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Richard Ian Cox,
Mi Taylor was a young wanderer and opportunist whose father had given him "all the roads in the Kingdom" to travel. One of the roads, and a notation in his father's journal, leads him to the quiet English country-side home of the Brown family. The youngest daughter, Velvet, has a passion for horses and when she wins the spirited steed Pie in a town lottery, Mi is encouraged to train the horse for the Grand National - England's greatest racing event. Written by
One of the few films to be shown on commercial network television after being shown on local stations, rather than the other way around. See more »
The story takes place in the late-1920s, and the Browns pay the entry fee with "100 gold sovereigns" which ceased to be used as money in England in 1918. However, this is consistent with a detail from the novel, in which Mrs Brown insists the entry fee be paid with the sovereigns she won swimming the English Channel, which occurred prior to 1918. See more »
[Mi is trying to tell Velvet the "tricks" for the Grand National]
Don't, Mi! No matter what you say or do everyone else out there will know more than me. It's no use, Mi.
Do think a race like this is won by luck?
No, by knowing the Pi can win and telling him so!
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A frame, with music, was added to the film at the end: "To families of servicemen and women: Pictures exhibited in this theater are given to the armed forces for showing in combat areas around the world. [signed] War Activities Committee/Motion Picture Industry" See more »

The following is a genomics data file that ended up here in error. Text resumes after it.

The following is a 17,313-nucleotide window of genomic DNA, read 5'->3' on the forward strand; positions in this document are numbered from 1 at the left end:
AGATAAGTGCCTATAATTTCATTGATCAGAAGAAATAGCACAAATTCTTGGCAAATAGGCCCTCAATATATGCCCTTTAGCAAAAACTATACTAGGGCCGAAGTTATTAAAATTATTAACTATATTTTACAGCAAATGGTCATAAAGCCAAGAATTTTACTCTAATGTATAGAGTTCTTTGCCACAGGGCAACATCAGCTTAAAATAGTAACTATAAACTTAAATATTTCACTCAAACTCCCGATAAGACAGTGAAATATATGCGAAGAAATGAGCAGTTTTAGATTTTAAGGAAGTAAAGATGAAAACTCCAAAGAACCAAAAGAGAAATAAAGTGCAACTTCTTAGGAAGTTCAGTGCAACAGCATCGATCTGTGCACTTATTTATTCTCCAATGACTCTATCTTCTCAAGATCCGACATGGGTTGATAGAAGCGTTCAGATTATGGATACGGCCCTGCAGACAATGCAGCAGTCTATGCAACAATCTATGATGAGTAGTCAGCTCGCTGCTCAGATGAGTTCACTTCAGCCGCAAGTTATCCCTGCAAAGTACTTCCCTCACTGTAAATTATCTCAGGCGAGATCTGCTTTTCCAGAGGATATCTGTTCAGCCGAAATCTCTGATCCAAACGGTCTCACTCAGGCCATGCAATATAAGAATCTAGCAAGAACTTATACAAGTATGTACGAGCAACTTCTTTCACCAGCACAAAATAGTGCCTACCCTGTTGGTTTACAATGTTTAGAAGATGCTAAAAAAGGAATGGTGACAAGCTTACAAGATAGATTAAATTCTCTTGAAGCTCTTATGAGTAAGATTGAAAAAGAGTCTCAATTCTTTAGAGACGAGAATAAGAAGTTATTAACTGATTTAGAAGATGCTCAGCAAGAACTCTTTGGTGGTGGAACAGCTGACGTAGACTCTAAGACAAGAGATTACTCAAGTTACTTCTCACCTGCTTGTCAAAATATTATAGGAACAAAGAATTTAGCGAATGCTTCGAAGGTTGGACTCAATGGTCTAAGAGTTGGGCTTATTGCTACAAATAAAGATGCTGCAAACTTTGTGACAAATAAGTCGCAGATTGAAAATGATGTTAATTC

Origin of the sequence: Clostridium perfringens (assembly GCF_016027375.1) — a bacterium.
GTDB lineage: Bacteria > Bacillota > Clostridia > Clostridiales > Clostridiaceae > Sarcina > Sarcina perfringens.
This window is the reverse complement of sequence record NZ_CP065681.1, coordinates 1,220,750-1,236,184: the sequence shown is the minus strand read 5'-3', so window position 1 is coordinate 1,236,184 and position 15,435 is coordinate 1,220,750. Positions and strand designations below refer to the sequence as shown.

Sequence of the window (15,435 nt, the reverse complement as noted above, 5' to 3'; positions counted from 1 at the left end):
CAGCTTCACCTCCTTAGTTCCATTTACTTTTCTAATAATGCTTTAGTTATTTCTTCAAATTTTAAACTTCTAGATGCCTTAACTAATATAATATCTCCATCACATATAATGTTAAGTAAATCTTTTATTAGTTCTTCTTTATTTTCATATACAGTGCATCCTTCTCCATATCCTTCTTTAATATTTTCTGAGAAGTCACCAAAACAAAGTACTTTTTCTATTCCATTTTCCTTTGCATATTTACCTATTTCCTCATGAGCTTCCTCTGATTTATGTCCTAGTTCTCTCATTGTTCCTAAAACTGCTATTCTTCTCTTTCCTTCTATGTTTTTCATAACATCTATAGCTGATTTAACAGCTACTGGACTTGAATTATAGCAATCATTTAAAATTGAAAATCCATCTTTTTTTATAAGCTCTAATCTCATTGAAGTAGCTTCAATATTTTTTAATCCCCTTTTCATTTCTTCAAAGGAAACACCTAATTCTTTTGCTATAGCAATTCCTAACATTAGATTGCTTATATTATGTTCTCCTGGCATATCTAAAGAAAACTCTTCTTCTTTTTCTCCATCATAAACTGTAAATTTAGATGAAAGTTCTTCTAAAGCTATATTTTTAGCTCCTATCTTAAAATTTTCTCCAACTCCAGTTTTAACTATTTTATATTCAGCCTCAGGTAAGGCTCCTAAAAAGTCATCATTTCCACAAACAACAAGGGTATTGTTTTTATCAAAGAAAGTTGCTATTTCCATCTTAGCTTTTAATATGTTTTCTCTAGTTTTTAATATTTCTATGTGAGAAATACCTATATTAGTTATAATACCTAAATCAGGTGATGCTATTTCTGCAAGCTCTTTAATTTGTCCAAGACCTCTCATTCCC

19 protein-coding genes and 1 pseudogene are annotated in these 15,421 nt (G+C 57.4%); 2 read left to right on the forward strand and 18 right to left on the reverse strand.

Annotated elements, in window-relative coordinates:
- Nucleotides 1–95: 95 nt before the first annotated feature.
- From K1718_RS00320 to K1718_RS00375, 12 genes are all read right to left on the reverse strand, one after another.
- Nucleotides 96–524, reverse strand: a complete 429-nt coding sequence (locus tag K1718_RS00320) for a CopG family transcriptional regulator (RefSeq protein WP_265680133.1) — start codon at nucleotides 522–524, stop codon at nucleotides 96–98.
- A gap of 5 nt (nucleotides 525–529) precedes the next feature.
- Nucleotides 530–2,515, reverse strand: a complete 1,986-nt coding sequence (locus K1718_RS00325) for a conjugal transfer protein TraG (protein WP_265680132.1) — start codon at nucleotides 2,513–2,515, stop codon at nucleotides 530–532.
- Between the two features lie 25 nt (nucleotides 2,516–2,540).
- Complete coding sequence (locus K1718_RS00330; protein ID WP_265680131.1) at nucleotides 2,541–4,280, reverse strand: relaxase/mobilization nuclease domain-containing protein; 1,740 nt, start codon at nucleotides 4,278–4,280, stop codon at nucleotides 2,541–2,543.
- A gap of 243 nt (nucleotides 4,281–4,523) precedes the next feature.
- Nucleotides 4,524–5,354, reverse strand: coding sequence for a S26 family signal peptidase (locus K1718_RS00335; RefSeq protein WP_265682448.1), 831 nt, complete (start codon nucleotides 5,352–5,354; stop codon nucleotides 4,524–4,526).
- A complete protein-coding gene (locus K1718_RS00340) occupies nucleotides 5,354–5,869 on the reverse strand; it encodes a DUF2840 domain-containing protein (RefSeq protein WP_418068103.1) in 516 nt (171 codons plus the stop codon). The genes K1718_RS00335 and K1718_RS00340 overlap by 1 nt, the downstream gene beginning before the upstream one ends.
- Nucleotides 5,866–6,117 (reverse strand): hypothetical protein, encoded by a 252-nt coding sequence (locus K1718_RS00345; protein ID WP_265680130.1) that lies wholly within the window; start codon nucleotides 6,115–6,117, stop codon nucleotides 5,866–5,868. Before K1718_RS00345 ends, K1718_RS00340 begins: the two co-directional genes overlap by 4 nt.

After 60 years, this film has both an enduring and endearing quality. A wholesome film for every member of the family, a great introduction to equestrian arts and sciences, to say nothing of a showcase for the incomparable Elizabeth Rosemond Taylor.
Enid Bagnold wrote a great story. The only thing is -- what happened to Meredith? According to the printed page, Velvet had one brother, Donald, of course, and THREE sisters, Malvolia, Meredith, and of course, Edwina. The film depicts three Brown girls, Velvet, Malvolia, and Edwina. (Don't even go to that television program -- there was just Edwina and Velvet).
Well, you can't have everything, I guess.
Happy 60th Anniversary, National Velvet.
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